Liverpool’s incredible 5-4 victory at Carrow Road see-sawed from the bizarre to the sublime at times, with Jurgen Klopp‘s men nicking all three points with almost the final act of proceedings.
While the match will always be remembered for its frenetic pace, slick finishing and woeful defending, one moment of sheer stupidity really stood out from a Reds point of view.
With Liverpool 2-1 down and in desperate need of some calm heads, Moreno not only got himself horribly out of position, but then proceeded to give away a penalty for a mindless tackle on Steven Naismith.
The fact that he fouled him once and got away with it, before going back for more, made it all the more difficult to fathom.
It was a moment that left the travelling Kop apoplectic with the Spanish left-back, and as Wes Hoolahan stroked home the spot-kick, the general feeling was that Moreno had inadvertently put the game out of his side’s reach.
Fortunately for him, Norwich decided to implode, allowing Liverpool to go 4-3 up, and although for a minute or so it looked like the Canaries had snatched a point, Adam Lallana scored a goal of high drama right at the death.
As the Reds players, fans and coaching stuff celebrated wildly in East Anglia, few would have been breathing a more hefty sigh of relief than Moreno.
All of a sudden there is competition in his position, and there are some, including the Liverpool Echo‘s Luke Traynor, who feel his place in the team is not as secure as it once was.
Dynamic but Erratic
Moreno has had a good season on the whole, and having fallen out of favour during the end of Brendan Rodgers’ reign, he has really shone under Klopp.
The attacking thrust he brings down the left flank has helped give Liverpool an extra dimension, with his electric speed and ability to link with others particularly eye-catching.
No defender in the Premier League has created more chances for teammates so far in 2015/16, which is a statistic that should be respected.
His final ball needs to improve though, especially when he has more time on the ball. Moreno thrives most in the attacking third when he doesn’t have time to think about what he is doing.
Although the former Sevilla man has undoubtedly improved as a defender this season, question marks still remain about him in that area.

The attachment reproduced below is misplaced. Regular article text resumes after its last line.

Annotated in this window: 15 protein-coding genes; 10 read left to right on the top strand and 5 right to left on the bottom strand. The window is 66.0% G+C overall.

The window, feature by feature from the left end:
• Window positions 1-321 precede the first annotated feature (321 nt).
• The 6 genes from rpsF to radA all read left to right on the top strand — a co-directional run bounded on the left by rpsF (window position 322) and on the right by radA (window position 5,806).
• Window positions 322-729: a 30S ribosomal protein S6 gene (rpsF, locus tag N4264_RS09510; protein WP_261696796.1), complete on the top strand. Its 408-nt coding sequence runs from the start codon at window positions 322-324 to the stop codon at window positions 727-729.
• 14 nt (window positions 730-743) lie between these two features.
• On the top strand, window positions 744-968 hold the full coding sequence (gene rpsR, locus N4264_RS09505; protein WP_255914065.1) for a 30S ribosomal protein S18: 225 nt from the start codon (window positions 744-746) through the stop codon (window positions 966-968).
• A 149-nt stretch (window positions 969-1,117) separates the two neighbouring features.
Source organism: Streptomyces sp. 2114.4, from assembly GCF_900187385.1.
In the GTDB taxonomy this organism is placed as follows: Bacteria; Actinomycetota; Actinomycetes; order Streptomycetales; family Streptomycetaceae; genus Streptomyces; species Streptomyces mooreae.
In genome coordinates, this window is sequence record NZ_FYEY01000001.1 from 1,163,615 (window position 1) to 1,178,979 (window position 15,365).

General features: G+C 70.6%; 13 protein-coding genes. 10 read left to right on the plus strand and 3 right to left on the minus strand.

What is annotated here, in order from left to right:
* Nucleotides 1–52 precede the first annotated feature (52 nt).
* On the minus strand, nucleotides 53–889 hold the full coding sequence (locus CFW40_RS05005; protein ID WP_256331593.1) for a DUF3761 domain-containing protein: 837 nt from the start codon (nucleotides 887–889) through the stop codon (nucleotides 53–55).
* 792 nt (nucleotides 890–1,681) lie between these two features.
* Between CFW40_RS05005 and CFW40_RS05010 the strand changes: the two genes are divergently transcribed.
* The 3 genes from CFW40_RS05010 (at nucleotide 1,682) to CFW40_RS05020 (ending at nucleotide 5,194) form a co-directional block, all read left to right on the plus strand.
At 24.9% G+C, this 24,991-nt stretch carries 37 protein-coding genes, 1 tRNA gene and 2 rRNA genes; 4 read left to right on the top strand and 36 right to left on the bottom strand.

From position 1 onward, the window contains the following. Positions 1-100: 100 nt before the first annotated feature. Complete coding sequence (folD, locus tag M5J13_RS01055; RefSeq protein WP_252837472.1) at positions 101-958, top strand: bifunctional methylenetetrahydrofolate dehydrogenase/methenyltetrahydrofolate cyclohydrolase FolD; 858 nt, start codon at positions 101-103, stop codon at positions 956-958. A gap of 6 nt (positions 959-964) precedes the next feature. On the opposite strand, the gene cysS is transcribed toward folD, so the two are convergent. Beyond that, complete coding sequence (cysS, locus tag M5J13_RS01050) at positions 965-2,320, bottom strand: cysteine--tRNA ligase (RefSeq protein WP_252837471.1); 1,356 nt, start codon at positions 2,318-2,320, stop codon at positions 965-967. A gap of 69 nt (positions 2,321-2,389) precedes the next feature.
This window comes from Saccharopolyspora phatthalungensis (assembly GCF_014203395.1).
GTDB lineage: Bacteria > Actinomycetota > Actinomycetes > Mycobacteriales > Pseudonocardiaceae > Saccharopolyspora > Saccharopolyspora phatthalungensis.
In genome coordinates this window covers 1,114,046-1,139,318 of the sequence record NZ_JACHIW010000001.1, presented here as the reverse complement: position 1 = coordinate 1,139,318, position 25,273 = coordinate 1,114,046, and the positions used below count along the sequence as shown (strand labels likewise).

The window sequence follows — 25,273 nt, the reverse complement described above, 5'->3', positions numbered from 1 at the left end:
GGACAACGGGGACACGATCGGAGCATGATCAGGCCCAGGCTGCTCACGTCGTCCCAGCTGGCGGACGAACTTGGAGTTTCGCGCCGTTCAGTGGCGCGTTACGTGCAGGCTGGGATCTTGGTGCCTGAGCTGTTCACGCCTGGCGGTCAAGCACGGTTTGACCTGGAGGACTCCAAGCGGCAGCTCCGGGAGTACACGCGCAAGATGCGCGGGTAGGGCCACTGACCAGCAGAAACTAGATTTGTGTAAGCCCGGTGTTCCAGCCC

Moreno was guilty of switching off at the back post in both games, allowing Ramires and Sadio Mane to head home, respectively, and he deservedly received plenty of criticism for it.
The 23-year-old is still yet to fully convince when it comes to the more gritty side of things, but the hope is that he improves with age.
Until now, Moreno has simply had to be an almost ever-present at left-back, due to a complete lack of depth in that area.
Now things have changed, however, and there is suddenly more competition for places.
Flanagan has finally made his long-awaited return, and following his heroic performances in 2013/14, Klopp will surely see him as an important player in the long-term – assuming those injuries haven’t hampered him too much.
Meanwhile, the emergence of Brad Smith in recent weeks has come completely out of the blue.
The young Australian impressed greatly in both FA Cup ties against Exeter City, scoring in the original showdown and creating Joe Allen’s goal in the replay, with his general all-round quality evident.
Not many would have predicted this sudden rise from Smith, particularly anyone who saw his woeful cameo at Chelsea back in 2013.
Moreno vs. Flanagan vs. Smith
The question is: How much pressure is Moreno under now?
The return of Flanagan acts as a huge boost to everyone associated with the Reds, but he is not even close to being able to be relied upon week in, week out yet.
It will understandably take time for the Englishman to regain his sharpness, and Klopp will no doubt be careful when it comes to easing him back into the team.
He still needs a few more substitute appearances – and perhaps even another run-out for the Under-21s – before he can be considered to start for Liverpool.
Smith poses a bigger threat to Moreno in the short term, and the quality of his final ball in the last month or so has definitely been superior to his teammate’s.
It should be stressed that the Australian has only really been tested against lower league opposition, though, and could easily be found out against Premier League wide men.
Moreno is not a player that Liverpool fans find universally easy to warm to, but he is a very popular player in general.
He has huge potential, and while these defensive errors and moments of sheer madness need to start being eradicated, Klopp must surely still see him as first-choice left-back.
Calls for Moreno to be dropped all feel a little knee-jerk, especially when the replacement options are not wholly convincing, for differing reasons.